New York

A city charter schools exec will be state ed deputy

In a move that’s sure to raise the eyebrows of charter school skeptics, the state has named an executive from a city charter school organization as its number-two education official.

John King, currently the managing director of an Uncommon Schools network here in the city, will next month become the State Education Department’s deputy commissioner focusing on elementary and secondary schools, the state announced today. In that job, he’ll “lead the state’s school reform efforts,” according to the department’s press release. King will start his new job Oct. 5, four days after David Steiner takes over as state education commissioner. King is replacing Johanna Duncan-Poitier, who is heading off to SUNY, where she’ll lead an effort to develop a “pipeline” that serves students from early children through college and beyond.

Here’s the state’s press release about King’s appointment:

STATE BOARD OF REGENTS APPOINTS DEPUTY COMMISSIONER TO LEAD EDUCATION REFORM EFFORT

The State Board of Regents today announced the appointment of Dr. John B. King, Jr. as Senior Deputy Commissioner for P-12 Education.  In his position, King will lead the State’s school reform efforts.  He will begin State service on October 5, 2009.

Regents Chancellor Merryl Tisch said, “John King is a nationally recognized education leader with a proven track record of lifting student achievement, particularly for low-income minority students in urban settings. His goal is always the same – ensuring that the students in his care are prepared for college-level work and productive careers.”

“New York’s children, teachers, and schools are fortunate to have John King assume this important leadership position,” said Education Commissioner-elect David M. Steiner, who will begin service as Commissioner on October 1, 2009.  Steiner added, “Students have thrived at the schools John King has overseen. And I know he will bring the same commitment to educational excellence to all of New York’s children in his new role at the Education Department.”   

King said, “I look forward to working with teachers, school leaders, parents, and all of those throughout the State who are interested in raising student achievement. The Regents have set an aggressive reform agenda and I am thrilled to work with them and Commissioner-elect Steiner to accelerate the progress already underway.”

John King has been recognized across the State and the nation for providing results-driven educational leadership. As co-founder and co-director of the Roxbury Preparatory Charter School in Boston, he developed an instructional program and school culture that provided not only the academic skills but also the self-discipline and character essential for success in high school and college.  Under John King’s leadership, Roxbury Prep’s students attained the highest state exam scores of any urban middle school in Massachusetts, closed the racial achievement gap, and outperformed students from not only the Boston district schools but the city’s affluent suburbs.  One hundred percent of the school’s students are Black or Latino, over 70% of the students qualify for free or reduced price lunch, and all of its graduates matriculate to college preparatory high schools; 80 percent of the school’s graduates who are now college-age are persisting in college.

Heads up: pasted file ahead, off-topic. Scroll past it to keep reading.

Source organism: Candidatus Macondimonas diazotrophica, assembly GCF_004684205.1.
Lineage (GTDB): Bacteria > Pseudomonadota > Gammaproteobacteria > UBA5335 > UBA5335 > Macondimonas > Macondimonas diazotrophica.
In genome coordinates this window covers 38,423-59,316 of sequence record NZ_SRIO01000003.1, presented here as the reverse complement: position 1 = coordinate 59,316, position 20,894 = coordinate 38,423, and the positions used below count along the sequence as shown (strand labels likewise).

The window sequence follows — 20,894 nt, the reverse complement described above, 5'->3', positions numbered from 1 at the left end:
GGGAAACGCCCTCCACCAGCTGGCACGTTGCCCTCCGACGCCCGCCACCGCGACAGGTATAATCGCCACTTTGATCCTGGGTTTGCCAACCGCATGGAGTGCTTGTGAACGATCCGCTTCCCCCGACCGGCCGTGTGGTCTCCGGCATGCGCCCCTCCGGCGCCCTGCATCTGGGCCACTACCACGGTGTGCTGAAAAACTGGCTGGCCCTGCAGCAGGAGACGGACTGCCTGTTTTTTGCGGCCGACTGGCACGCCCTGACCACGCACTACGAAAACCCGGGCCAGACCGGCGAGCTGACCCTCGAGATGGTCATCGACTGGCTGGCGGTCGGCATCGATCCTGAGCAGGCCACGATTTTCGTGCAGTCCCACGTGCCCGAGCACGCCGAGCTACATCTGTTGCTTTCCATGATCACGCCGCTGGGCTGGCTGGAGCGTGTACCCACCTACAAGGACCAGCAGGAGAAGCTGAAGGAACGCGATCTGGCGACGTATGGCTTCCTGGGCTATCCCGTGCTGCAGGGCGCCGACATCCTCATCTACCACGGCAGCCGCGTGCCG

In his current role as Managing Director with Uncommon Schools, a non-profit charter management organization that operates schools in New York and New Jersey, Dr. King has continued to improve educational outcomes for low-income students in urban settings. In 2009, 98 percent of grade 3-8 students in the New York State Uncommon Schools network scored at Level 3 or 4 on the State math assessments, compared with 86 percent of all New York students and 82 percent of New York City students. In addition, 89 percent of the New York State Uncommon Schools grade 3-8 students scored at Level 3 or 4 on the State’s English Language Arts assessments, compared with 77 percent at the State level and 69 percent in New York City.   

A former high school history teacher from a family of New York City public school educators, John King is a magna cum laude graduate of Harvard College. Additionally, he holds a J.D. from Yale Law School and both an M.A. in the Teaching of Social Studies and an Ed.D. from Teachers College, Columbia University. He has served on the board of New Leaders for New Schools, the nationally recognized principal training program, and is an Aspen Institute-NewSchools Entrepreneurial Leaders for Public Education Fellow.  

School safety

Hiring more security officers in Memphis after school shootings could have unintended consequences

PHOTO: Jahi Chikwendiu/The Washington Post/Getty Images

Tennessee’s largest district, Shelby County Schools, is slated to add more school resource officers under the proposed budget for next school year.

Superintendent Dorsey Hopson earmarked $2 million to hire 30 school resource officers in addition to the 98 already in some of its 150-plus schools. The school board is scheduled to vote on the budget Tuesday.

But an increase in law enforcement officers could have unintended consequences.

A new state law that bans local governments from refusing to cooperate with federal immigration officials could put school resource officers in an awkward position.

Tennessee Education Commissioner Candice McQueen recently reminded school personnel they are not obligated to release student information regarding immigration status. School resource officers employed by police or sheriff’s departments, however, do not answer to school districts. Shelby County Schools is still reviewing the law, but school board members have previously gone on the record emphasizing their commitment to protecting undocumented students.

“Right now we are just trying to get a better understanding of the law and the impact that it may have,” said Natalia Powers, a district spokeswoman.